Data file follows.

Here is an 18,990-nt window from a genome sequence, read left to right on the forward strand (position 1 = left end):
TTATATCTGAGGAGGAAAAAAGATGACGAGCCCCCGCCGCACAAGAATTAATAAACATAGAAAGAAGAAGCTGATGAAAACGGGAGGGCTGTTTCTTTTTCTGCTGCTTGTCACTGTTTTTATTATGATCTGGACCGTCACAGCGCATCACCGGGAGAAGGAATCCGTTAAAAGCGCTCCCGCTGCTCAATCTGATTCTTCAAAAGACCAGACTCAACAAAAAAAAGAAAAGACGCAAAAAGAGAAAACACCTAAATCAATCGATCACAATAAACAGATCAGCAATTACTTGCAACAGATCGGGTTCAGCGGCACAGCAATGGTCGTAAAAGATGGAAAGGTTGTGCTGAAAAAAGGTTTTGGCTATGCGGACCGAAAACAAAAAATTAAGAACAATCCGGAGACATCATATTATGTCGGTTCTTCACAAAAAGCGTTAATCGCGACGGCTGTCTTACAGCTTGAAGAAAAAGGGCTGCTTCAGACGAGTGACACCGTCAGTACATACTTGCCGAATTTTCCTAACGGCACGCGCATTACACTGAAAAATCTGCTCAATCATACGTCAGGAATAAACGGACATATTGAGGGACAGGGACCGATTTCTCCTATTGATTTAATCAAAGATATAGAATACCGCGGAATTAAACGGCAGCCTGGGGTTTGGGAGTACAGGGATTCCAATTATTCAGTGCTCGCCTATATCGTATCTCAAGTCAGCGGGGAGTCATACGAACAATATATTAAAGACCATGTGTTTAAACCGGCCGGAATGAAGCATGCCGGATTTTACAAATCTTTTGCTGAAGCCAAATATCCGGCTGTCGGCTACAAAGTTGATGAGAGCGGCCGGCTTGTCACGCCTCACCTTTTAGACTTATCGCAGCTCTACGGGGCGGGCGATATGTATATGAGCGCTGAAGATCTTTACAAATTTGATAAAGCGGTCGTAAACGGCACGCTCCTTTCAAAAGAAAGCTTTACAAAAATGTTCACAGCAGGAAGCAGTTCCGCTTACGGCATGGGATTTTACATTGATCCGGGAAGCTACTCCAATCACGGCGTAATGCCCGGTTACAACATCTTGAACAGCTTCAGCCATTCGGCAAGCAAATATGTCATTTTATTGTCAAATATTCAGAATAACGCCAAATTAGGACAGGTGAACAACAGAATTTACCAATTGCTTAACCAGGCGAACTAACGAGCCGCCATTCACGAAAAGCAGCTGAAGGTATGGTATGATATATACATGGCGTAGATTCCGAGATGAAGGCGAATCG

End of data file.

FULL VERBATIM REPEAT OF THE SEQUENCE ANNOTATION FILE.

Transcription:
Here is an 18,990-nt window from a genome sequence, read left to right on the forward strand (position 1 = left end):
TTATATCTGAGGAGGAAAAAAGATGACGAGCCCCCGCCGCACAAGAATTAATAAACATAGAAAGAAGAAGCTGATGAAAACGGGAGGGCTGTTTCTTTTTCTGCTGCTTGTCACTGTTTTTATTATGATCTGGACCGTCACAGCGCATCACCGGGAGAAGGAATCCGTTAAAAGCGCTCCCGCTGCTCAATCTGATTCTTCAAAAGACCAGACTCAACAAAAAAAAGAAAAGACGCAAAAAGAGAAAACACCTAAATCAATCGATCACAATAAACAGATCAGCAATTACTTGCAACAGATCGGGTTCAGCGGCACAGCAATGGTCGTAAAAGATGGAAAGGTTGTGCTGAAAAAAGGTTTTGGCTATGCGGACCGAAAACAAAAAATTAAGAACAATCCGGAGACATCATATTATGTCGGTTCTTCACAAAAAGCGTTAATCGCGACGGCTGTCTTACAGCTTGAAGAAAAAGGGCTGCTTCAGACGAGTGACACCGTCAGTACATACTTGCCGAATTTTCCTAACGGCACGCGCATTACACTGAAAAATCTGCTCAATCATACGTCAGGAATAAACGGACATATTGAGGGACAGGGACCGATTTCTCCTATTGATTTAATCAAAGATATAGAATACCGCGGAATTAAACGGCAGCCTGGGGTTTGGGAGTACAGGGATTCCAATTATTCAGTGCTCGCCTATATCGTATCTCAAGTCAGCGGGGAGTCATACGAACAATATATTAAAGACCATGTGTTTAAACCGGCCGGAATGAAGCATGCCGGATTTTACAAATCTTTTGCTGAAGCCAAATATCCGGCTGTCGGCTACAAAGTTGATGAGAGCGGCCGGCTTGTCACGCCTCACCTTTTAGACTTATCGCAGCTCTACGGGGCGGGCGATATGTATATGAGCGCTGAAGATCTTTACAAATTTGATAAAGCGGTCGTAAACGGCACGCTCCTTTCAAAAGAAAGCTTTACAAAAATGTTCACAGCAGGAAGCAGTTCCGCTTACGGCATGGGATTTTACATTGATCCGGGAAGCTACTCCAATCACGGCGTAATGCCCGGTTACAACATCTTGAACAGCTTCAGCCATTCGGCAAGCAAATATGTCATTTTATTGTCAAATATTCAGAATAACGCCAAATTAGGACAGGTGAACAACAGAATTTACCAATTGCTTAACCAGGCGAACTAACGAGCCGCCATTCACGAAAAGCAGCTGAAGGTATGGTATGATATATACATGGCGTAGATTCCGAGATGAAGGCGAATCG